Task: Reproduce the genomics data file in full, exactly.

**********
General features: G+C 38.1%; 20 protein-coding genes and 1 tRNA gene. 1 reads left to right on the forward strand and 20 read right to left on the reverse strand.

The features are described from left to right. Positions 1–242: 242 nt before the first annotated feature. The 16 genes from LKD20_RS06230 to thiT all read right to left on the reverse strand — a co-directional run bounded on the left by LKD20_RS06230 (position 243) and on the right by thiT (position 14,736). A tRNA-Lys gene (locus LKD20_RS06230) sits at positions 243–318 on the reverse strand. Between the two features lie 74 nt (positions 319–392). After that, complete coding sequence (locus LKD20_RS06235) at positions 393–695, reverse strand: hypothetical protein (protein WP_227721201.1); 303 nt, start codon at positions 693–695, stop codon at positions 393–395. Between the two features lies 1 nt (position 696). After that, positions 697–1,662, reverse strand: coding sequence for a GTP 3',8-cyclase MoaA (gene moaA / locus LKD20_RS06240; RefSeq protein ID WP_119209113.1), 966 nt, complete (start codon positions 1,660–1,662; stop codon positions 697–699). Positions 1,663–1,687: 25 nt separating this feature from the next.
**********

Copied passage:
General features: G+C 38.1%; 20 protein-coding genes and 1 tRNA gene. 1 reads left to right on the forward strand and 20 read right to left on the reverse strand.

The features are described from left to right. Positions 1–242: 242 nt before the first annotated feature. The 16 genes from LKD20_RS06230 to thiT all read right to left on the reverse strand — a co-directional run bounded on the left by LKD20_RS06230 (position 243) and on the right by thiT (position 14,736). A tRNA-Lys gene (locus LKD20_RS06230) sits at positions 243–318 on the reverse strand. Between the two features lie 74 nt (positions 319–392). After that, complete coding sequence (locus LKD20_RS06235) at positions 393–695, reverse strand: hypothetical protein (protein WP_227721201.1); 303 nt, start codon at positions 693–695, stop codon at positions 393–395. Between the two features lies 1 nt (position 696). After that, positions 697–1,662, reverse strand: coding sequence for a GTP 3',8-cyclase MoaA (gene moaA / locus LKD20_RS06240; RefSeq protein ID WP_119209113.1), 966 nt, complete (start codon positions 1,660–1,662; stop codon positions 697–699). Positions 1,663–1,687: 25 nt separating this feature from the next.